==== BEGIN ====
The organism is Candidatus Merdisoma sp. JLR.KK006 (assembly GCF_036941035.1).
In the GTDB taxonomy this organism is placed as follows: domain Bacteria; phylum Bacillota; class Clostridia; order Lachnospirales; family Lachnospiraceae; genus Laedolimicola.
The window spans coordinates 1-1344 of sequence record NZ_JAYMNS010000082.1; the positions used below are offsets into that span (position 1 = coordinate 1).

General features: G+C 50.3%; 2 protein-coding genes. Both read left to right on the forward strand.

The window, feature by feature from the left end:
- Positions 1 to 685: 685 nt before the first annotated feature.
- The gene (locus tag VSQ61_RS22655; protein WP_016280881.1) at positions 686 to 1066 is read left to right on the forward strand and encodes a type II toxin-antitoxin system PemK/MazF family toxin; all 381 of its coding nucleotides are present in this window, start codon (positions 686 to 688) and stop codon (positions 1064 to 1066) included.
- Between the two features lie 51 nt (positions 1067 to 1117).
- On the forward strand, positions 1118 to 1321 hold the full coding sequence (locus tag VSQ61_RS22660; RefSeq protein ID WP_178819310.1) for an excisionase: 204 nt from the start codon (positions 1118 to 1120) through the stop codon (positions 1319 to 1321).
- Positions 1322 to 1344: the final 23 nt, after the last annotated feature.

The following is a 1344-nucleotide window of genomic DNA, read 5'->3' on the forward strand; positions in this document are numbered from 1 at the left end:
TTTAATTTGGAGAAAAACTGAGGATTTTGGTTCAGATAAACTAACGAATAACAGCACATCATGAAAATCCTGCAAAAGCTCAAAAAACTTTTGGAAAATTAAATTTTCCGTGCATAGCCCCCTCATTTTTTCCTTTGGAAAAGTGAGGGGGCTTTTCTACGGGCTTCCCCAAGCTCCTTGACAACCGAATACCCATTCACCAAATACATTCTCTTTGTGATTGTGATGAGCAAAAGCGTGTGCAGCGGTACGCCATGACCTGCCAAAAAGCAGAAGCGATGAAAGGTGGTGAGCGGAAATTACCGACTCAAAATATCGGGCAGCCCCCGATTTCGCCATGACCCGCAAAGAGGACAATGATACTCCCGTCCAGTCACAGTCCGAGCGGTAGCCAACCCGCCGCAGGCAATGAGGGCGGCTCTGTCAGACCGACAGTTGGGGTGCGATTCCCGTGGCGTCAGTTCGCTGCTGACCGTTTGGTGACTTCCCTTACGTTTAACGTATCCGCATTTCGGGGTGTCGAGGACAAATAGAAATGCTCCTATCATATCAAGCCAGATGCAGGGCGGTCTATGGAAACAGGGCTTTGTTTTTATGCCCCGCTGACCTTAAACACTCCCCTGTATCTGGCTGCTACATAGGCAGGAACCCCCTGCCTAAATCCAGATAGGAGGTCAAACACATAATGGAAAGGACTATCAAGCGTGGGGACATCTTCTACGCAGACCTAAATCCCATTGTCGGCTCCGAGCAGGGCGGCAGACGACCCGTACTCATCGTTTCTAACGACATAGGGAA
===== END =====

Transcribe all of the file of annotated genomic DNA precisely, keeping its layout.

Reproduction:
The organism is Candidatus Merdisoma sp. JLR.KK006 (assembly GCF_036941035.1).
In the GTDB taxonomy this organism is placed as follows: domain Bacteria; phylum Bacillota; class Clostridia; order Lachnospirales; family Lachnospiraceae; genus Laedolimicola.
The window spans coordinates 1-1344 of sequence record NZ_JAYMNS010000082.1; the positions used below are offsets into that span (position 1 = coordinate 1).

General features: G+C 50.3%; 2 protein-coding genes. Both read left to right on the forward strand.

The window, feature by feature from the left end:
- Positions 1 to 685: 685 nt before the first annotated feature.
- The gene (locus tag VSQ61_RS22655; protein WP_016280881.1) at positions 686 to 1066 is read left to right on the forward strand and encodes a type II toxin-antitoxin system PemK/MazF family toxin; all 381 of its coding nucleotides are present in this window, start codon (positions 686 to 688) and stop codon (positions 1064 to 1066) included.
- Between the two features lie 51 nt (positions 1067 to 1117).
- On the forward strand, positions 1118 to 1321 hold the full coding sequence (locus tag VSQ61_RS22660; RefSeq protein ID WP_178819310.1) for an excisionase: 204 nt from the start codon (positions 1118 to 1120) through the stop codon (positions 1319 to 1321).
- Positions 1322 to 1344: the final 23 nt, after the last annotated feature.

The following is a 1344-nucleotide window of genomic DNA, read 5'->3' on the forward strand; positions in this document are numbered from 1 at the left end:
TTTAATTTGGAGAAAAACTGAGGATTTTGGTTCAGATAAACTAACGAATAACAGCACATCATGAAAATCCTGCAAAAGCTCAAAAAACTTTTGGAAAATTAAATTTTCCGTGCATAGCCCCCTCATTTTTTCCTTTGGAAAAGTGAGGGGGCTTTTCTACGGGCTTCCCCAAGCTCCTTGACAACCGAATACCCATTCACCAAATACATTCTCTTTGTGATTGTGATGAGCAAAAGCGTGTGCAGCGGTACGCCATGACCTGCCAAAAAGCAGAAGCGATGAAAGGTGGTGAGCGGAAATTACCGACTCAAAATATCGGGCAGCCCCCGATTTCGCCATGACCCGCAAAGAGGACAATGATACTCCCGTCCAGTCACAGTCCGAGCGGTAGCCAACCCGCCGCAGGCAATGAGGGCGGCTCTGTCAGACCGACAGTTGGGGTGCGATTCCCGTGGCGTCAGTTCGCTGCTGACCGTTTGGTGACTTCCCTTACGTTTAACGTATCCGCATTTCGGGGTGTCGAGGACAAATAGAAATGCTCCTATCATATCAAGCCAGATGCAGGGCGGTCTATGGAAACAGGGCTTTGTTTTTATGCCCCGCTGACCTTAAACACTCCCCTGTATCTGGCTGCTACATAGGCAGGAACCCCCTGCCTAAATCCAGATAGGAGGTCAAACACATAATGGAAAGGACTATCAAGCGTGGGGACATCTTCTACGCAGACCTAAATCCCATTGTCGGCTCCGAGCAGGGCGGCAGACGACCCGTACTCATCGTTTCTAACGACATAGGGAA